Ireland does not make decisions on the protection of victims of war and torture on the basis of gender, Equality Minister Roderic O’Gorman has said, amid continued protests and criticism over the placement of single men in accommodation in Dublin’s East Wall area.
Mr. O’Gorman said there are wars in Syria, Afghanistan, Ethiopia and Eritrea as well as in Ukraine.
“Just as Ireland offers protection to women and children, we also offer protection to men, because men too face torture and persecution.”
The minister was responding in the Dáil on Tuesday as rural independent Mattie McGrath criticized “buses full of young men arriving in an area in the middle of the night and being placed in industrial buildings”.
Earlier Independent Senator Sharon Keogan was accused of ‘taking a dog whistle approach’ when she said Ireland ‘does not have the structural capacity to accommodate tens of thousands of migrants through year”.
She claimed that “large crowds of migrants” were bussed into predominantly working-class neighborhoods and then “left to roam the cities and engage in anti-social behavior such as fighting or harassment.”
Ms Keogan slammed government policy as ‘irrelevant’ and said ‘something has to change’, calling for ‘adult conversation’, a calm debate where everyone can have their say.
McGrath also said the transfer of young men was happening in different parts of the country and he called for a re-examination of how the dispersal of refugees and asylum seekers across the state is handled.
The Tipperary TD said authorities must listen to communities and warned against local people being told “how to behave”.
But Mr O’Gorman told him that 64,000 people had been housed, many of whom were fleeing war in Ukraine. However, he pointed out that more than 17,000 of them “are men, women and children fleeing wars elsewhere. Ukraine is not the only war on our planet right now.
He said the state offered protection to men as well as women because men too were tortured and persecuted, and decisions were made after people went through a process to apply for international protection.
Ms Keogan, who was heckled as she made her comments in the Upper House, said ‘the government will not turn away migrants for fear of being branded racist, xenophobic or indifferent’.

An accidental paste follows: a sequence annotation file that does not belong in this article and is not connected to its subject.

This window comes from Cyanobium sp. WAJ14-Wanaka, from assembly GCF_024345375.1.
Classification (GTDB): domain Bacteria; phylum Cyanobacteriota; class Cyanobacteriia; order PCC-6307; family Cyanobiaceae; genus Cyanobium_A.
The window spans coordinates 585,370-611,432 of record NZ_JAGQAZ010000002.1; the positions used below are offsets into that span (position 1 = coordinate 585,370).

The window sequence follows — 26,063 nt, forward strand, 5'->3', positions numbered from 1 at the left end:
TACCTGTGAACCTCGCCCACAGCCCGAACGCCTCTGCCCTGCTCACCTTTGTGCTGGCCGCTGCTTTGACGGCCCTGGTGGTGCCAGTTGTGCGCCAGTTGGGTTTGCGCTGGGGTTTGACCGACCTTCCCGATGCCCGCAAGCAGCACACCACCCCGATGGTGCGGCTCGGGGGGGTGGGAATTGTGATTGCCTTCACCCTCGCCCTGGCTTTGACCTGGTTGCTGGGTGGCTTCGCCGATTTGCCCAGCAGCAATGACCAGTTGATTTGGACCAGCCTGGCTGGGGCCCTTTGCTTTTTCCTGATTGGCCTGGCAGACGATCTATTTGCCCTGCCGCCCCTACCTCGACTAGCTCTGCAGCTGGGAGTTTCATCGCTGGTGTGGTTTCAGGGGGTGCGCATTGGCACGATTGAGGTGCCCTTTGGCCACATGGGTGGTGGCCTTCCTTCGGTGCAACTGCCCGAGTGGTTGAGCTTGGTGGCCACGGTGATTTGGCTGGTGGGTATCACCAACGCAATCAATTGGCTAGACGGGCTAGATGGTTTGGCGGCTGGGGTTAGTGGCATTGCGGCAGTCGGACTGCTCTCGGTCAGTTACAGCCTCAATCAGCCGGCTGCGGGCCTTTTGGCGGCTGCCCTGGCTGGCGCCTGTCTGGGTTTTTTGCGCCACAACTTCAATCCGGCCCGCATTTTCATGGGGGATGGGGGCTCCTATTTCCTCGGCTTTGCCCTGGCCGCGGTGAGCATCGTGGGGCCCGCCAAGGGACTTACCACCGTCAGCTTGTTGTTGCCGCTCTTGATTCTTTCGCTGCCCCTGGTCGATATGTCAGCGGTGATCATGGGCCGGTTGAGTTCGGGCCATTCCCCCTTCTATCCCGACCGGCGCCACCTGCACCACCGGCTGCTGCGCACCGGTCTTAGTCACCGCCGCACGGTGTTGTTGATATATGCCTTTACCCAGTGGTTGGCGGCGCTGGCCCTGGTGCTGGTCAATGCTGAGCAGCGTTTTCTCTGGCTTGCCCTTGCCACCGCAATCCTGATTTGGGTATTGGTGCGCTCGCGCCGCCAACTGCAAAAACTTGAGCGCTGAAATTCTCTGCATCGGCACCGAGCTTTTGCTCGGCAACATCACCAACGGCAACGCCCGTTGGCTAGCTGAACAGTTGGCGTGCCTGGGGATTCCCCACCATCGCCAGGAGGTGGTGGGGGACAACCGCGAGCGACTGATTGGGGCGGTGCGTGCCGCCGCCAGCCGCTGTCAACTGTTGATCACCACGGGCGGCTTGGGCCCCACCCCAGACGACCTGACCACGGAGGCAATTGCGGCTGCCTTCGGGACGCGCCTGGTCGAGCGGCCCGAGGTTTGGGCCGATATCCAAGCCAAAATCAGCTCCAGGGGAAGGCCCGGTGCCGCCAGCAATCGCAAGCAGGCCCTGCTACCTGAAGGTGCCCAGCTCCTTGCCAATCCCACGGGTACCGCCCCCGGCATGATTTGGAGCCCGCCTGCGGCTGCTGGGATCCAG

The government had to spend millions “to rent hotels and convert office buildings in the Greater Dublin area and surrounding counties, almost exclusively in areas that have always been working-class towns and/or suburbs or satellite towns “.
She said “large crowds of migrants” were then moved into these areas with little or no warning or communication with local communities.
Senator Meath added that “migrants receive a few paltry meals a day and are left to fend for themselves.
“It seems that in many cases they are left to roam the cities and engage in anti-social behavior such as fighting or bullying.”
Fianna Fáil senator Malcolm Byrne accused her of ‘taking a dog whistle approach’, while Seanad leader Regina Doherty said Ms Keogan was ‘making unsubstantiated allegations against people who came here to seek refuge in war-torn countries”. They have nowhere to go. »
But Ms Keogan said ‘we don’t have the homes or the health system’ or the transport infrastructure to cope with the number of migrants.
Sinn Féin Senator Niall Ó Donnghaile accused Ms Keogan of “quite dangerous” rhetoric which was “normally used by the far right”.
Insisting that “Ireland is by no means full”, the Belfast-based senator said Ms Keogan needed to understand the difference between a migrant and an asylum seeker or refugee.
“People who come here to flee conflict, war and climate devastation in their countries and communities must certainly be prepared and empowered for this.
“The vast majority of communities are open to this and ready to open their arms to refugees and asylum seekers,” he said.
Migrants come to work in the healthcare and hospitality sector, he added. He said he was “well ready for adult conversation but I want it to be grounded in reality and facts”.
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